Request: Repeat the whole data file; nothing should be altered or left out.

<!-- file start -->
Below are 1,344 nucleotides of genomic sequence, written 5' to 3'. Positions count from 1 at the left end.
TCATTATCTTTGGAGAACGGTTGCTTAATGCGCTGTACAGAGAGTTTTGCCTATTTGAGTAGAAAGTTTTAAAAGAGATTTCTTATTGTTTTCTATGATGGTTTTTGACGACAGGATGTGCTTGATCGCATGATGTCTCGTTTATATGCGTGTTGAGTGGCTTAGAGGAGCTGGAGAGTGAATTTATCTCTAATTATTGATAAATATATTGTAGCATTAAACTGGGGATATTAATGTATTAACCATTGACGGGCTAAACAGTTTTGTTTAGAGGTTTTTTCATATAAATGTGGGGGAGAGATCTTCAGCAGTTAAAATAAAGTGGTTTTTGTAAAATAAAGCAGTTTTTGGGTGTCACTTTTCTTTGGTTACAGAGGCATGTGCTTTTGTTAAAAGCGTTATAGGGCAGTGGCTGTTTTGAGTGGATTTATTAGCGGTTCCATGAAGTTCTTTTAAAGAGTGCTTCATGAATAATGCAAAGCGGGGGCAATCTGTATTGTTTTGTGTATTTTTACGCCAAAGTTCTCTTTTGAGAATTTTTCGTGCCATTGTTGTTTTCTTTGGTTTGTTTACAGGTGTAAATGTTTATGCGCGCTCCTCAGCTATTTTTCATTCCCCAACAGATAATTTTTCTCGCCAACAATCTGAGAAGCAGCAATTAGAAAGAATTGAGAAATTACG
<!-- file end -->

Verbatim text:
Below are 1,344 nucleotides of genomic sequence, written 5' to 3'. Positions count from 1 at the left end.
TCATTATCTTTGGAGAACGGTTGCTTAATGCGCTGTACAGAGAGTTTTGCCTATTTGAGTAGAAAGTTTTAAAAGAGATTTCTTATTGTTTTCTATGATGGTTTTTGACGACAGGATGTGCTTGATCGCATGATGTCTCGTTTATATGCGTGTTGAGTGGCTTAGAGGAGCTGGAGAGTGAATTTATCTCTAATTATTGATAAATATATTGTAGCATTAAACTGGGGATATTAATGTATTAACCATTGACGGGCTAAACAGTTTTGTTTAGAGGTTTTTTCATATAAATGTGGGGGAGAGATCTTCAGCAGTTAAAATAAAGTGGTTTTTGTAAAATAAAGCAGTTTTTGGGTGTCACTTTTCTTTGGTTACAGAGGCATGTGCTTTTGTTAAAAGCGTTATAGGGCAGTGGCTGTTTTGAGTGGATTTATTAGCGGTTCCATGAAGTTCTTTTAAAGAGTGCTTCATGAATAATGCAAAGCGGGGGCAATCTGTATTGTTTTGTGTATTTTTACGCCAAAGTTCTCTTTTGAGAATTTTTCGTGCCATTGTTGTTTTCTTTGGTTTGTTTACAGGTGTAAATGTTTATGCGCGCTCCTCAGCTATTTTTCATTCCCCAACAGATAATTTTTCTCGCCAACAATCTGAGAAGCAGCAATTAGAAAGAATTGAGAAATTACG